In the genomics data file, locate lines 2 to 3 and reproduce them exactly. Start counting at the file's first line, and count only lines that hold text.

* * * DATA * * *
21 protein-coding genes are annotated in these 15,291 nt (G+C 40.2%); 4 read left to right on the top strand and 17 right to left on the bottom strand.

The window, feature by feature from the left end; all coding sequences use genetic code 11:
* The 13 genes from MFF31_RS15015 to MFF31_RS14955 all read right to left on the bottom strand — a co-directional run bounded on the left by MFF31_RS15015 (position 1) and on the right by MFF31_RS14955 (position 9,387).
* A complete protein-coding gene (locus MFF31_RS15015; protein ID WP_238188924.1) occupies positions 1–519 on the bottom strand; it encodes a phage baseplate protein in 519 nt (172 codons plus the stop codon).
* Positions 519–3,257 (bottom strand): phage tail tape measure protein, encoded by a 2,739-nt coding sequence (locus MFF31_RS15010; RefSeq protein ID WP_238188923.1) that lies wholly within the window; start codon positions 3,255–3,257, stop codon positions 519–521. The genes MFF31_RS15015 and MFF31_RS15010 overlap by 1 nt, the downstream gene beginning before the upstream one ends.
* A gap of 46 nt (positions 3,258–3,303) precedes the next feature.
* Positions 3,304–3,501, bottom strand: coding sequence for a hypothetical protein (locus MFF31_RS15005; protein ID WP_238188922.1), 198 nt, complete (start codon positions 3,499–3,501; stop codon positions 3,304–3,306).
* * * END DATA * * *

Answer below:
The window, feature by feature from the left end; all coding sequences use genetic code 11:
* The 13 genes from MFF31_RS15015 to MFF31_RS14955 all read right to left on the bottom strand — a co-directional run bounded on the left by MFF31_RS15015 (position 1) and on the right by MFF31_RS14955 (position 9,387).